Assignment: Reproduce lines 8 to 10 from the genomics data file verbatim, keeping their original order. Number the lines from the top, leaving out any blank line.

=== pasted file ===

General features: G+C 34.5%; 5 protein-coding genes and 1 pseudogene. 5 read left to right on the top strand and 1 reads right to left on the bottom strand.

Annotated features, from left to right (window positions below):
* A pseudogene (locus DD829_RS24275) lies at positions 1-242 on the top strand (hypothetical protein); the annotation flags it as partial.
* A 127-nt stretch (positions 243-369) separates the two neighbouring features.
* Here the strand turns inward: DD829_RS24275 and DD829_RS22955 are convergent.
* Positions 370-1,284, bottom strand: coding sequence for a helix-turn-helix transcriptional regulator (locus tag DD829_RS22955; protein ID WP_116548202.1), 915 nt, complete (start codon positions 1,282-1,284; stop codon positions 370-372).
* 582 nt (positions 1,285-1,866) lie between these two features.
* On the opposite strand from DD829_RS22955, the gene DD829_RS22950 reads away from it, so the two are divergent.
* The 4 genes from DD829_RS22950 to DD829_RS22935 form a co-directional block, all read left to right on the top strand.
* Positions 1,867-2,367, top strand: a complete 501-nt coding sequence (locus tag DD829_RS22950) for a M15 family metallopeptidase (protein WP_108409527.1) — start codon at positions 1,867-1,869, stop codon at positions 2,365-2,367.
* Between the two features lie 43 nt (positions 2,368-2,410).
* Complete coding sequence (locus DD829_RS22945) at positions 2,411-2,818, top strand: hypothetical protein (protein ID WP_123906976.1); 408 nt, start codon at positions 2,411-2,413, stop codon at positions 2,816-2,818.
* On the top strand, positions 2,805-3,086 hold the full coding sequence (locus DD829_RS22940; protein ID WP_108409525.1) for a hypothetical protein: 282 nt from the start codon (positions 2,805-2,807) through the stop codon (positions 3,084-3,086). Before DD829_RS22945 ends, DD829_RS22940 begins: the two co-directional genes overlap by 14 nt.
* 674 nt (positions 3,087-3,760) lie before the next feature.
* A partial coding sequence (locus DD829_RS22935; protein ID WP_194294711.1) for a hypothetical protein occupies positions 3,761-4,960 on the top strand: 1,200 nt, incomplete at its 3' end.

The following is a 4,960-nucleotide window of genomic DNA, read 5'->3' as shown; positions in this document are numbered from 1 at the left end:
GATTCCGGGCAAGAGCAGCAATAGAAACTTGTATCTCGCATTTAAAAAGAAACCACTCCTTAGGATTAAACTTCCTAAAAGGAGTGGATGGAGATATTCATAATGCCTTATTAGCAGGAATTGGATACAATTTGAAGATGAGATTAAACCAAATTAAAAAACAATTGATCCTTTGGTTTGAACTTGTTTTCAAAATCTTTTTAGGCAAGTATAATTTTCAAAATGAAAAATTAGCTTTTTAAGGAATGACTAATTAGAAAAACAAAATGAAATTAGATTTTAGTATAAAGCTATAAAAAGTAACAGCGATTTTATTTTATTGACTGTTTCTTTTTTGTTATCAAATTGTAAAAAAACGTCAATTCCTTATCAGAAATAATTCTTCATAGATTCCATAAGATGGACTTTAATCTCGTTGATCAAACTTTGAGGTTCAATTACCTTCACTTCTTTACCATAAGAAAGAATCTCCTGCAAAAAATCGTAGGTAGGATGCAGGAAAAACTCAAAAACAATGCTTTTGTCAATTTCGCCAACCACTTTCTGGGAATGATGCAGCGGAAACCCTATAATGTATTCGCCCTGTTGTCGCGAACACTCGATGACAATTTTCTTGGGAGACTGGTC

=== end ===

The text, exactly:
* On the opposite strand from DD829_RS22955, the gene DD829_RS22950 reads away from it, so the two are divergent.
* The 4 genes from DD829_RS22950 to DD829_RS22935 form a co-directional block, all read left to right on the top strand.
* Positions 1,867-2,367, top strand: a complete 501-nt coding sequence (locus tag DD829_RS22950) for a M15 family metallopeptidase (protein WP_108409527.1) — start codon at positions 1,867-1,869, stop codon at positions 2,365-2,367.